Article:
Paper Towel and Food Coloring Easter Eggs with Toddlers
We wrapped the eggs in paper towels and secured them in place with a rubber band. Then dropped a few drops of different food coloring onto the paper towel evenly on every side.
Sara sprayed some water on the paper towel and we waited a few minutes.
Then she carefully removed the paper and we put it aside to dry.
Toddler Scribbled Easter Eggs
Scribble egg dyeing is a fun and easy activity that allows for lots of creativity and personalization. Just give your kid the egg, and black Sharpies (or any other permanent marker), as I did, and leave it with your toddler to scribble all around.
Once they finished scribbling, use other colorful permanent markers (I was using acrylic markers as they are intensive and dry very fast) to cover the egg.
Baking Soda and Vinegar Coloring Eggs
This is a science-inspired way to decorate Easter eggs and educational activity for kids too.
The kids put the eggs in a small bowl. Then added some tablespoons of baking soda. After they added a few drops of food coloring. You can use any colors you like. In the end, my girls poured some vinegar on the surface of these eggs and around them.
It was very exciting to watch as the vinegar and baking soda reacted, causing the dye to bubble and foam on the eggshell and around it. They were carefully rolling the eggs in the bowl.
We let the egg sit in the vinegar until the desired color was achieved. Finally, we removed the eggs from the vinegar mixture and rinsed them under cold water to remove any excess dye.
Nail Polish Easter Egg Dying for Toddlers
Nail polish Easter eggs are a creative and fun activity that can produce stunning results. Just be sure to work in a well-ventilated area and protect your work surface and clothing, as the nail polish can be difficult to remove if spilled.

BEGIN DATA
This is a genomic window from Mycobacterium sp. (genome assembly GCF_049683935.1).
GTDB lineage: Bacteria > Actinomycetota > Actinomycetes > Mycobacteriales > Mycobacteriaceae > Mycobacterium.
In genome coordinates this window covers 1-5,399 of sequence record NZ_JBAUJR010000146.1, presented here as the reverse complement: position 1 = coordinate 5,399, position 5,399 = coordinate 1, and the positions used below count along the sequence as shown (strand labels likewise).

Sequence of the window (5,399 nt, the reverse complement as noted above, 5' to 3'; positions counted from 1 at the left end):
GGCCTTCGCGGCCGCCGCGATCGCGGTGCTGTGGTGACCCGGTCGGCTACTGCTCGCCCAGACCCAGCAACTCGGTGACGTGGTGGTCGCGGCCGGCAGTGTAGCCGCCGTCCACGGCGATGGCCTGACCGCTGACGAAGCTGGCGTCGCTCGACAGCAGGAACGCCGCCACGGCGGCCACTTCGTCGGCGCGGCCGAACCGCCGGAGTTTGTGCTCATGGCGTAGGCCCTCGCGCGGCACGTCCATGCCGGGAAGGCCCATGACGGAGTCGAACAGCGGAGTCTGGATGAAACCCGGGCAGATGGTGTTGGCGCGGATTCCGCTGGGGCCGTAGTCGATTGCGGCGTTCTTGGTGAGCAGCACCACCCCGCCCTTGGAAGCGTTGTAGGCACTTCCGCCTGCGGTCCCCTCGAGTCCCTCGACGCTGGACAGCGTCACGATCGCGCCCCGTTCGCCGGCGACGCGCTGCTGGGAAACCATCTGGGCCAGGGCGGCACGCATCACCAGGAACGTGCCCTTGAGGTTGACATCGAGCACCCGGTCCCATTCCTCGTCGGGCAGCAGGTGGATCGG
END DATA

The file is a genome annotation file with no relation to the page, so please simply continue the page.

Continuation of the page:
We filled some paper cups with warm water. The water should be deep enough to fully or half submerge the boiled egg.
The kids added a few drops of nail polish color onto the surface of the water. The polish will float on top of the water. You can use a toothpick to swirl the nail polish around on the surface of the water to create a marbled effect if you want. You can also use multiple colors of nail polish for a more vibrant look.
We used a few different colors in the same water but did not want any marble effect. The kids quickly dipped the boiled egg into the water and nail polish mixture, making sure to half submerge it. They held the hardboiled egg under the water for a few seconds to allow the nail polish to adhere to the eggshell. Finally removed the egg from the water and place it aside to dry.
Repeated the process with different colors of nail polish for the other half of the eggs.
Rolling Eggs in a Box with Toddlers
Rolling eggs in a box is a simple and mess-free way to dye Easter eggs. Here’s how to do it:
We added a few drops of liquid watercolors to a cereal box (removed one side before it). Then placed an egg into the box and rolled it around to cover the entire surface of the egg with the dye. You can use multiple colors to create a multicolored egg.
Once the boiled egg is fully coated, we removed it from the box using a spoon or tongs and placed it on a paper towel to dry.
Tissue Paper Easter Dye Eggs